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Security

Linux vigilante fixes your router

Filed under
Linux
Security

A new form of “malware” appears to have been set up by a Linux vigilante who wants to improve your security.

Software called Linux.Wifatch compromises routers and other Internet of Things devices and appears to try and improve infected devices’ security.

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Linux.Wifatch ‘malware’ is actually making routers more secure

Filed under
Linux
Security

We seem to have a vigilante white hat hacker on our hands, as newly discovered ‘malware’ aimed at Internet of Things devices and certain routers appears to be making these devices more secure. The Linux.Wifatch virus is doing the exact opposite of what most viruses would, rather than stealing user information or holding systems for ransom, it is actually improving security.

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Network Security Toolkit Is Now Based on Fedora 22, Powered by Linux Kernel 4.1.7

Filed under
GNU
Red Hat
Security

On October 3, the developers of the Network Security Toolkit (NST) open-source network monitoring and security analysis toolkit for Linux kernel-based operating systems announced the release of Network Security Toolkit 22-7248.

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Why your Linux PC isn't vulnerable to the devastating XOR DDoS malware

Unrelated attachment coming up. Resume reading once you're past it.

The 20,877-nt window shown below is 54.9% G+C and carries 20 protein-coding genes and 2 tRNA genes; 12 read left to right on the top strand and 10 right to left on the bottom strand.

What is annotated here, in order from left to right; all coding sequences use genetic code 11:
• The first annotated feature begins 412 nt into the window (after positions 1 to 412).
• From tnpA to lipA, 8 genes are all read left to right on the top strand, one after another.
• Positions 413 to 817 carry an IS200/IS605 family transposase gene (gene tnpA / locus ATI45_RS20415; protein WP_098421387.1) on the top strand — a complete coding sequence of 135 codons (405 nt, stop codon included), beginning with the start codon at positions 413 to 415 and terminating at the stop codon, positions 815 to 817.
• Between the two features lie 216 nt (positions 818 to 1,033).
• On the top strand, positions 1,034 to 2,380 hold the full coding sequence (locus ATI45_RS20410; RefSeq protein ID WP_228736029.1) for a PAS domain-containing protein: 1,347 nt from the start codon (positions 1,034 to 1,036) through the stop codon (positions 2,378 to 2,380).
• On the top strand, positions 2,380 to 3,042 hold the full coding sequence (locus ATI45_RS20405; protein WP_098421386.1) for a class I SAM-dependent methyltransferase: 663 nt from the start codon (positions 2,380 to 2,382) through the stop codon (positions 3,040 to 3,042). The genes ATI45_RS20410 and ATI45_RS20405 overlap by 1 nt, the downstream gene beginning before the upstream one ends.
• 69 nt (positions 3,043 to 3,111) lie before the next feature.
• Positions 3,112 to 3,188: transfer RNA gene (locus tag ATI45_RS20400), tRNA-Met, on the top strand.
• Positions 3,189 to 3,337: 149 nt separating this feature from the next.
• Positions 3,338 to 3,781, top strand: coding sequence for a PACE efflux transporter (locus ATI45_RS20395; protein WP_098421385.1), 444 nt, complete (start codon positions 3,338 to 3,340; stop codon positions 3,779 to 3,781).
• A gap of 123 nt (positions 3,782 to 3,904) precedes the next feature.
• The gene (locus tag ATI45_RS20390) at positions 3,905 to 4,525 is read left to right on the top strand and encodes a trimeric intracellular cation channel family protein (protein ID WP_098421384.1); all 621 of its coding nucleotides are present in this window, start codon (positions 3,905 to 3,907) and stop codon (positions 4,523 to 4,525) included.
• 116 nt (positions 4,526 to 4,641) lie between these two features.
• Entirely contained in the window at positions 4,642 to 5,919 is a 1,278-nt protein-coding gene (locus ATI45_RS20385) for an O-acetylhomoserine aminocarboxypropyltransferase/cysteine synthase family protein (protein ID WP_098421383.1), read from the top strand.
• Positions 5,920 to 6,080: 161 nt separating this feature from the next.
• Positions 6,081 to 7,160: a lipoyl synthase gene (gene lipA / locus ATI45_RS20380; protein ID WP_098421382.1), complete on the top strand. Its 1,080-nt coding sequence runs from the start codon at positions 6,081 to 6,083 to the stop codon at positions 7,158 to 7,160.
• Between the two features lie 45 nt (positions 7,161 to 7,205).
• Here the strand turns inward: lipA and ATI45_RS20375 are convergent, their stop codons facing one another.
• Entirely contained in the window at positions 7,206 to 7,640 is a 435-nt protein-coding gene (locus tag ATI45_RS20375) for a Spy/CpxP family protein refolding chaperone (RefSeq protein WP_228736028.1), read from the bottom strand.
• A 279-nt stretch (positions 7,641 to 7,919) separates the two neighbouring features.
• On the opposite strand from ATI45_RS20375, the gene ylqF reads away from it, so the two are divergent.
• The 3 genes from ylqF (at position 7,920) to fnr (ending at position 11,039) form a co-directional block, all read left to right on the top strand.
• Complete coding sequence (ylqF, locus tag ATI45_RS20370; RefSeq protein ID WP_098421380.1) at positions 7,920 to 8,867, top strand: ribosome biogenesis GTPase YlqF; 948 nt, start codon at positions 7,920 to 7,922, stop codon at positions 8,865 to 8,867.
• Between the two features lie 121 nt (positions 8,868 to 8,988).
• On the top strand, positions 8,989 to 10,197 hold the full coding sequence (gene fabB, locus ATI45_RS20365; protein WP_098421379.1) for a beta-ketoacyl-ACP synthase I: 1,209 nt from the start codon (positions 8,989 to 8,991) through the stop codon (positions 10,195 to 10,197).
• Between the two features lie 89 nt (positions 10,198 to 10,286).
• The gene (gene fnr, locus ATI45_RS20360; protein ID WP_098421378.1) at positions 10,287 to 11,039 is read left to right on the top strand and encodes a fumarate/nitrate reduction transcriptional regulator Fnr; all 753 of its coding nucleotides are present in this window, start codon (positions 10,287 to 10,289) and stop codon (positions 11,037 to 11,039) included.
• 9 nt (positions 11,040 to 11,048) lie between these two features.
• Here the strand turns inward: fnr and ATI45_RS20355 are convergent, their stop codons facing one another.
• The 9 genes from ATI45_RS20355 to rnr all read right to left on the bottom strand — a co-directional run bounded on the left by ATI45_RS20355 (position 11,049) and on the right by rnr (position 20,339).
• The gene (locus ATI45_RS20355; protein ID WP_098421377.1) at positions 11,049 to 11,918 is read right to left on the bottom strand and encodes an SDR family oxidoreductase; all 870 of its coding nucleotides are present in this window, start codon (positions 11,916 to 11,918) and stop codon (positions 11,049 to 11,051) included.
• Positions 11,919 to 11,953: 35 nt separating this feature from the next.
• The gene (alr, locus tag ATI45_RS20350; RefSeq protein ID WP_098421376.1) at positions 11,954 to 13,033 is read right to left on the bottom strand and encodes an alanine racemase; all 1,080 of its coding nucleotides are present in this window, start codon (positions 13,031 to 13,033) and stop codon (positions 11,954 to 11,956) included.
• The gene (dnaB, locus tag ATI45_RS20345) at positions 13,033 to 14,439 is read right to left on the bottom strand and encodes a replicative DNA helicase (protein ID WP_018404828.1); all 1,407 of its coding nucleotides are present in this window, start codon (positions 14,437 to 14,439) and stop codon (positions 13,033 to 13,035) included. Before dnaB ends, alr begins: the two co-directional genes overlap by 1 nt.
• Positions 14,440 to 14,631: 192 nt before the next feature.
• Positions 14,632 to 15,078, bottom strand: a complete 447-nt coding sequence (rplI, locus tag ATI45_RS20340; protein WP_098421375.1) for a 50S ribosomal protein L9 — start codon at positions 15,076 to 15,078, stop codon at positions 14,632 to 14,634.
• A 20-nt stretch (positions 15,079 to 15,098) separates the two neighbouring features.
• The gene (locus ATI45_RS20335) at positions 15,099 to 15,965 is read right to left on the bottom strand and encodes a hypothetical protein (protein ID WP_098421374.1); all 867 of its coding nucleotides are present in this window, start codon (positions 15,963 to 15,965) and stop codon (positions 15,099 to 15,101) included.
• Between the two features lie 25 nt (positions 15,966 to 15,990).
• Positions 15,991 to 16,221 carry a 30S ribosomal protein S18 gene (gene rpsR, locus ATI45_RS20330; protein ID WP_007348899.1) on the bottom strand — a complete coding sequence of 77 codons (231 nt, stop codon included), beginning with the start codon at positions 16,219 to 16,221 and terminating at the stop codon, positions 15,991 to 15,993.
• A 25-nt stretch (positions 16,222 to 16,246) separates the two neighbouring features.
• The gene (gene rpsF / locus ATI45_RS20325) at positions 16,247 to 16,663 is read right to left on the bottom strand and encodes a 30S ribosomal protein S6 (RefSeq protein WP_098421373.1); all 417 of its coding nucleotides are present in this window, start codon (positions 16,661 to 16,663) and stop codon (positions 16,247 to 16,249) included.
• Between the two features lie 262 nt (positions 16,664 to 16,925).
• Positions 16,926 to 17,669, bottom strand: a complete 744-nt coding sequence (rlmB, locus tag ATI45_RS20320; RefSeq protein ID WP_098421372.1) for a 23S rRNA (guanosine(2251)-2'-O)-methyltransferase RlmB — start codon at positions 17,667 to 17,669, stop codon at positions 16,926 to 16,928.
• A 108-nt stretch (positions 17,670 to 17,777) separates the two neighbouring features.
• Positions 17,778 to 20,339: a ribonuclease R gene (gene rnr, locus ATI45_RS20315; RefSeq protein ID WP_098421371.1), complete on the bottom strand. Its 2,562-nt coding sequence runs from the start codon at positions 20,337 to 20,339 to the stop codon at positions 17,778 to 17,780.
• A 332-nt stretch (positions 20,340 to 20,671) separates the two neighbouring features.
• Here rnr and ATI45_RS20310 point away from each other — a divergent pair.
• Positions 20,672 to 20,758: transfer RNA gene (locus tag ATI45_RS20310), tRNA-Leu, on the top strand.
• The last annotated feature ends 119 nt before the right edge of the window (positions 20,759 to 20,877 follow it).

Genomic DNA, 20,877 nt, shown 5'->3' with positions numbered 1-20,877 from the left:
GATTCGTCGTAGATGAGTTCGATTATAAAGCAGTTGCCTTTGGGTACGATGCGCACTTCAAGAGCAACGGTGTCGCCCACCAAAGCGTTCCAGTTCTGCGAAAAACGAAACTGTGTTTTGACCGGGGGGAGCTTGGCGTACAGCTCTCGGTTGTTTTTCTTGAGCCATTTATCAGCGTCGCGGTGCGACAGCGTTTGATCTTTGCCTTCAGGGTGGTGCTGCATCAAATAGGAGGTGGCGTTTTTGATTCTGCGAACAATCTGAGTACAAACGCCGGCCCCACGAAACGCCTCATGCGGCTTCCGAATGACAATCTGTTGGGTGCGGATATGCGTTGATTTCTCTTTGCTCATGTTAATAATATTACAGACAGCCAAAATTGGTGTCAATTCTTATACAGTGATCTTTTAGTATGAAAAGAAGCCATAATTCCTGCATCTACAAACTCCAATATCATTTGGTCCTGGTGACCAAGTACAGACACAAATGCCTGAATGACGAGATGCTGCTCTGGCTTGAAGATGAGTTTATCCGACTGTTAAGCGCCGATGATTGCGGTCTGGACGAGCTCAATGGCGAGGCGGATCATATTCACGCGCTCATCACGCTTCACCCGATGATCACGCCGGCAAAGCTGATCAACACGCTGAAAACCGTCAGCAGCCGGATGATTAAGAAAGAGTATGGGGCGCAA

Filed under
Linux
Security

Linux isn’t perfectly secure, but there’s no big Linux exploit story here. The real problem is how many poorly configured Linux systems exist in the real world. Linux isn’t a magic bullet that will make a system secure—it has to be locked down properly, too.

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Qubes 3.0

Filed under
GNU
Linux
Security

About 5 months after the initial release of Qubes 3.0-rc1, we're now releasing the final 3.0 today!

Let me quickly recap the main "killer features" of Qubes OS 3.0 compared to the Release 2.

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Why a Linux-powered botnet shouldn't send you scurrying back to Windows

Filed under
GNU
Linux
Security

However, even if you're running a Linux-based OS on your desktop there's a good chance you're not vulnerable to the malware that is forcing machines to join this botnet.

For a start, Ubuntu, one of the most popular Linux-based operating systems, isn't set up in a way that allows new users to get infected.

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XOR DDoS Malware for Linux Attacks Have Been Greatly Exaggerated

Filed under
Linux
Security

Reports have been coming in about a new Trojan malware named XOR DDoS that has been responsible for a number of DDoS attacks in Asia. It's coming from Linux machines, and people are going wild. The truth is somewhat different from what's been published until now.

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Container Security with SELinux and CoreOS

Filed under
OS
Linux
Security

At CoreOS, running containers securely is a number one priority. We recently landed a number of features that are helping make CoreOS Linux a trusted and even more secure place to run containers.

As of the 808.0.0 release, CoreOS Linux is tightly integrated with SELinux to enforce fine-grained permissions for applications. Building on top of these permissions, our container runtime, rkt, has gained support for SVirt in addition to a default SELinux policy.

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Security Leftovers

Filed under
Security
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More in Tux Machines

Open source is in our DNA

The same thing that compels us to make Linux (and many other projects) free and open source is present in many of humanity's greatest achievements Read more